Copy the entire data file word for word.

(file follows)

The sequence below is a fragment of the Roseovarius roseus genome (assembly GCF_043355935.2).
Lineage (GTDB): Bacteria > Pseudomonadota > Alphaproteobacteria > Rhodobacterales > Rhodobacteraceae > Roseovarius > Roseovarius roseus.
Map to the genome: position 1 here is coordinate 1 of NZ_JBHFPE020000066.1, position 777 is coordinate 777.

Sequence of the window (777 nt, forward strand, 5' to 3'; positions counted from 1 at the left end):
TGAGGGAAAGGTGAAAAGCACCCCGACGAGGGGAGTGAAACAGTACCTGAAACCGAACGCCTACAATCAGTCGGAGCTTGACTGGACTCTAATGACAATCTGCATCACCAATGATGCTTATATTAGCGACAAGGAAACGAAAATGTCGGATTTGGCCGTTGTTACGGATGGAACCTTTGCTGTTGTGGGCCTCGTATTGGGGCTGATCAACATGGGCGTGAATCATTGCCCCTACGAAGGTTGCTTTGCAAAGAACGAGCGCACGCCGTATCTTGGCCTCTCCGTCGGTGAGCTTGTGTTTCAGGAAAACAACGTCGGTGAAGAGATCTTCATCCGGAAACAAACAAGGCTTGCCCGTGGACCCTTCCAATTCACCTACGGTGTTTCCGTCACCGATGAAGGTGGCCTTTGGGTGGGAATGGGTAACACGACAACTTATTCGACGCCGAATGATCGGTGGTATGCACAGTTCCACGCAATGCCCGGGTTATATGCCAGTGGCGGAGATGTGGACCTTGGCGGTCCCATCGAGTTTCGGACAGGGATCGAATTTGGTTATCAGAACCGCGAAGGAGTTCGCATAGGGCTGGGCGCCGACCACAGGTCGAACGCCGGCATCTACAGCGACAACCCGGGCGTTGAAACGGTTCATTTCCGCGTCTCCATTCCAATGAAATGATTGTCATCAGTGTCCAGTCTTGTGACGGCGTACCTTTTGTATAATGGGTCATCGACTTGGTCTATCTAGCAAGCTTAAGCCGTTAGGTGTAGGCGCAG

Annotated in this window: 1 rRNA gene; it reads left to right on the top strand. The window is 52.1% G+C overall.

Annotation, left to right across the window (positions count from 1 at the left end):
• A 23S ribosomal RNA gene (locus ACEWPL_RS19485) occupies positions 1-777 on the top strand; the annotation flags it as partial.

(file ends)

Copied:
The sequence below is a fragment of the Roseovarius roseus genome (assembly GCF_043355935.2).
Lineage (GTDB): Bacteria > Pseudomonadota > Alphaproteobacteria > Rhodobacterales > Rhodobacteraceae > Roseovarius > Roseovarius roseus.
Map to the genome: position 1 here is coordinate 1 of NZ_JBHFPE020000066.1, position 777 is coordinate 777.

Sequence of the window (777 nt, forward strand, 5' to 3'; positions counted from 1 at the left end):
TGAGGGAAAGGTGAAAAGCACCCCGACGAGGGGAGTGAAACAGTACCTGAAACCGAACGCCTACAATCAGTCGGAGCTTGACTGGACTCTAATGACAATCTGCATCACCAATGATGCTTATATTAGCGACAAGGAAACGAAAATGTCGGATTTGGCCGTTGTTACGGATGGAACCTTTGCTGTTGTGGGCCTCGTATTGGGGCTGATCAACATGGGCGTGAATCATTGCCCCTACGAAGGTTGCTTTGCAAAGAACGAGCGCACGCCGTATCTTGGCCTCTCCGTCGGTGAGCTTGTGTTTCAGGAAAACAACGTCGGTGAAGAGATCTTCATCCGGAAACAAACAAGGCTTGCCCGTGGACCCTTCCAATTCACCTACGGTGTTTCCGTCACCGATGAAGGTGGCCTTTGGGTGGGAATGGGTAACACGACAACTTATTCGACGCCGAATGATCGGTGGTATGCACAGTTCCACGCAATGCCCGGGTTATATGCCAGTGGCGGAGATGTGGACCTTGGCGGTCCCATCGAGTTTCGGACAGGGATCGAATTTGGTTATCAGAACCGCGAAGGAGTTCGCATAGGGCTGGGCGCCGACCACAGGTCGAACGCCGGCATCTACAGCGACAACCCGGGCGTTGAAACGGTTCATTTCCGCGTCTCCATTCCAATGAAATGATTGTCATCAGTGTCCAGTCTTGTGACGGCGTACCTTTTGTATAATGGGTCATCGACTTGGTCTATCTAGCAAGCTTAAGCCGTTAGGTGTAGGCGCAG

Annotated in this window: 1 rRNA gene; it reads left to right on the top strand. The window is 52.1% G+C overall.

Annotation, left to right across the window (positions count from 1 at the left end):
• A 23S ribosomal RNA gene (locus ACEWPL_RS19485) occupies positions 1-777 on the top strand; the annotation flags it as partial.